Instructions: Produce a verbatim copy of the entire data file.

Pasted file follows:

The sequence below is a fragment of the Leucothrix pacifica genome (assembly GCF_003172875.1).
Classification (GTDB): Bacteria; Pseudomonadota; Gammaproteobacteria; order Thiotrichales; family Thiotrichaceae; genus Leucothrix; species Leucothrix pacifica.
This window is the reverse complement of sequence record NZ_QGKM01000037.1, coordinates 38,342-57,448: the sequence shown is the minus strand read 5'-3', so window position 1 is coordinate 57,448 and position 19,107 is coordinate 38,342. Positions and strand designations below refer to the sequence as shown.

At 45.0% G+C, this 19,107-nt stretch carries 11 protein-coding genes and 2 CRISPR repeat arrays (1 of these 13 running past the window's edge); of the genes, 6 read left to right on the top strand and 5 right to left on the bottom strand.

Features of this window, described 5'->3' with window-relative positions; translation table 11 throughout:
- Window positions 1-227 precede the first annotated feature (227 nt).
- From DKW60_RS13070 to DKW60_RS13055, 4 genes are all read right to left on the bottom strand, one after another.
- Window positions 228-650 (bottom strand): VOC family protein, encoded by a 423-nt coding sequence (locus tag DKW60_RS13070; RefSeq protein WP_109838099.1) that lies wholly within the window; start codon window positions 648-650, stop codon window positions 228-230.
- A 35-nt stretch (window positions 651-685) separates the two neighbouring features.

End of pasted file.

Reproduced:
The sequence below is a fragment of the Leucothrix pacifica genome (assembly GCF_003172875.1).
Classification (GTDB): Bacteria; Pseudomonadota; Gammaproteobacteria; order Thiotrichales; family Thiotrichaceae; genus Leucothrix; species Leucothrix pacifica.
This window is the reverse complement of sequence record NZ_QGKM01000037.1, coordinates 38,342-57,448: the sequence shown is the minus strand read 5'-3', so window position 1 is coordinate 57,448 and position 19,107 is coordinate 38,342. Positions and strand designations below refer to the sequence as shown.

At 45.0% G+C, this 19,107-nt stretch carries 11 protein-coding genes and 2 CRISPR repeat arrays (1 of these 13 running past the window's edge); of the genes, 6 read left to right on the top strand and 5 right to left on the bottom strand.

Features of this window, described 5'->3' with window-relative positions; translation table 11 throughout:
- Window positions 1-227 precede the first annotated feature (227 nt).
- From DKW60_RS13070 to DKW60_RS13055, 4 genes are all read right to left on the bottom strand, one after another.
- Window positions 228-650 (bottom strand): VOC family protein, encoded by a 423-nt coding sequence (locus tag DKW60_RS13070; RefSeq protein WP_109838099.1) that lies wholly within the window; start codon window positions 648-650, stop codon window positions 228-230.
- A 35-nt stretch (window positions 651-685) separates the two neighbouring features.